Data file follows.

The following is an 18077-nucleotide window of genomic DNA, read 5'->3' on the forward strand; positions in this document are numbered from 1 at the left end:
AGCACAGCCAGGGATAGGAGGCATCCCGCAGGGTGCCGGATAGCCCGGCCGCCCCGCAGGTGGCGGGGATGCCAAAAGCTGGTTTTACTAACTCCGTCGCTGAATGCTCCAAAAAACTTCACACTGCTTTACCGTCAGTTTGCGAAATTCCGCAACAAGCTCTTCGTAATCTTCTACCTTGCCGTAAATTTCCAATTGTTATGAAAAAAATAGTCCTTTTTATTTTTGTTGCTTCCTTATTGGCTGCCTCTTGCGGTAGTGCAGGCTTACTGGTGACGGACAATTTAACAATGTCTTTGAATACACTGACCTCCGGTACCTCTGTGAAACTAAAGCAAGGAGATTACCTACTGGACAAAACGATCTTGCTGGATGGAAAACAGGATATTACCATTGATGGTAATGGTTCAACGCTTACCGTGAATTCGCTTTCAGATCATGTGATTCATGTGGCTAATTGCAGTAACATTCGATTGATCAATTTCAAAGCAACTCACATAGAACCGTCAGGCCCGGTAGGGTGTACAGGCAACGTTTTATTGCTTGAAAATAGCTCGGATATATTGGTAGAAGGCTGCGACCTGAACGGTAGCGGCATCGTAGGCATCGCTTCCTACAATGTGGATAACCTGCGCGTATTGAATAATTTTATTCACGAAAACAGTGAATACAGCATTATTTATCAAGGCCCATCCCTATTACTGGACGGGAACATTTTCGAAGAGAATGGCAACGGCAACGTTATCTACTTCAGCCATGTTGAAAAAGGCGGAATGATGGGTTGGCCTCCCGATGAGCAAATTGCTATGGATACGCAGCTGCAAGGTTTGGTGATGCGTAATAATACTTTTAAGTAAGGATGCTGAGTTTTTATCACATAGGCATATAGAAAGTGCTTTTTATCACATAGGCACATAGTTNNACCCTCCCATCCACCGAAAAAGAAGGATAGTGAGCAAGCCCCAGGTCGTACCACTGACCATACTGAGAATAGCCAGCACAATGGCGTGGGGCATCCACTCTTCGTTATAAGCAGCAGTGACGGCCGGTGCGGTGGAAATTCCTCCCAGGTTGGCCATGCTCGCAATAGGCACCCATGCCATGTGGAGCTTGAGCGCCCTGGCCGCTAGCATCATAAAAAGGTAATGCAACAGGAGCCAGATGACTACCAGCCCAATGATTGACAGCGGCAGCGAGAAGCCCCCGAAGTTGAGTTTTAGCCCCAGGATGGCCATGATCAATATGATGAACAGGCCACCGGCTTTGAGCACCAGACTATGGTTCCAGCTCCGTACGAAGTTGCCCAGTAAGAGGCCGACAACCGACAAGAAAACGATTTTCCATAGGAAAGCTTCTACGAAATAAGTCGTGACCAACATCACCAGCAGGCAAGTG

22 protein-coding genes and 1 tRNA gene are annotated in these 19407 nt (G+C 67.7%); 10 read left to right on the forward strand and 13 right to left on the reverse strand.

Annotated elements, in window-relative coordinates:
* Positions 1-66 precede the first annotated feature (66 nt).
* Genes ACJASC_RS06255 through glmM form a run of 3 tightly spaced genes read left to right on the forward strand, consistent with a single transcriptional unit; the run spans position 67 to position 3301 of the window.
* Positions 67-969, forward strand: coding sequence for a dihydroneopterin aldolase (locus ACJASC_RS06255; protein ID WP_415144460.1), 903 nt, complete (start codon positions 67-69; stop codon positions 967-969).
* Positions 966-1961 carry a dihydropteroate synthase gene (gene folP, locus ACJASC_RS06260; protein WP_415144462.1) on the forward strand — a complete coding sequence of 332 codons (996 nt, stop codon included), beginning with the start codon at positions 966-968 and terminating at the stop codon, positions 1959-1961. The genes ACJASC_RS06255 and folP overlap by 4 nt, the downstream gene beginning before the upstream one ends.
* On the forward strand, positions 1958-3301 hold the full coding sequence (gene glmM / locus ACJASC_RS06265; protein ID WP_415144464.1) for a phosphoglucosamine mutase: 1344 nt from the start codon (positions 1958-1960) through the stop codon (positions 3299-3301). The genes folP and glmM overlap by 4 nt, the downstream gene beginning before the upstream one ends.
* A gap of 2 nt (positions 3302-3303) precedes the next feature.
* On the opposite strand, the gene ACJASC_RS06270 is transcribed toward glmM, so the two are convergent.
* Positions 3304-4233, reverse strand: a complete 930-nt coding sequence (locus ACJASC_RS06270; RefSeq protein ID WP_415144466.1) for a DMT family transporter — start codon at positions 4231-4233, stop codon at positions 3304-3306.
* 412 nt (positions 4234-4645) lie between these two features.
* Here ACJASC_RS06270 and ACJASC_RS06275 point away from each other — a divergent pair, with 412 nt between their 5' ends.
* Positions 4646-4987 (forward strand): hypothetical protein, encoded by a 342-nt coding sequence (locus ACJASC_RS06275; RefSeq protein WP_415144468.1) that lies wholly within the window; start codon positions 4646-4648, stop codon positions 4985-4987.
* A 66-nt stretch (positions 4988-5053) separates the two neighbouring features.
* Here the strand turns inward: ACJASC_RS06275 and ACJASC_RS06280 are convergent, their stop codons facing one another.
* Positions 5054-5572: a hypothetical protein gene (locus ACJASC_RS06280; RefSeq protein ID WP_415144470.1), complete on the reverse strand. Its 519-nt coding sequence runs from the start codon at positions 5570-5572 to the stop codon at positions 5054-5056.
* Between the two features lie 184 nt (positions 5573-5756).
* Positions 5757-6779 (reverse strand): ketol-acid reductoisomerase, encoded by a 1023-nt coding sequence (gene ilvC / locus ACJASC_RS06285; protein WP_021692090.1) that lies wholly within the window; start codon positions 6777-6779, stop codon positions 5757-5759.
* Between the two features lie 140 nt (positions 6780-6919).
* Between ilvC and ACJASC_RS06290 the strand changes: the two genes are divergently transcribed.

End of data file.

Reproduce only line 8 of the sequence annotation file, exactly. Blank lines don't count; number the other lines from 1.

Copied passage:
* Positions 966-1961 carry a dihydropteroate synthase gene (gene folP, locus ACJASC_RS06260; protein WP_415144462.1) on the forward strand — a complete coding sequence of 332 codons (996 nt, stop codon included), beginning with the start codon at positions 966-968 and terminating at the stop codon, positions 1959-1961. The genes ACJASC_RS06255 and folP overlap by 4 nt, the downstream gene beginning before the upstream one ends.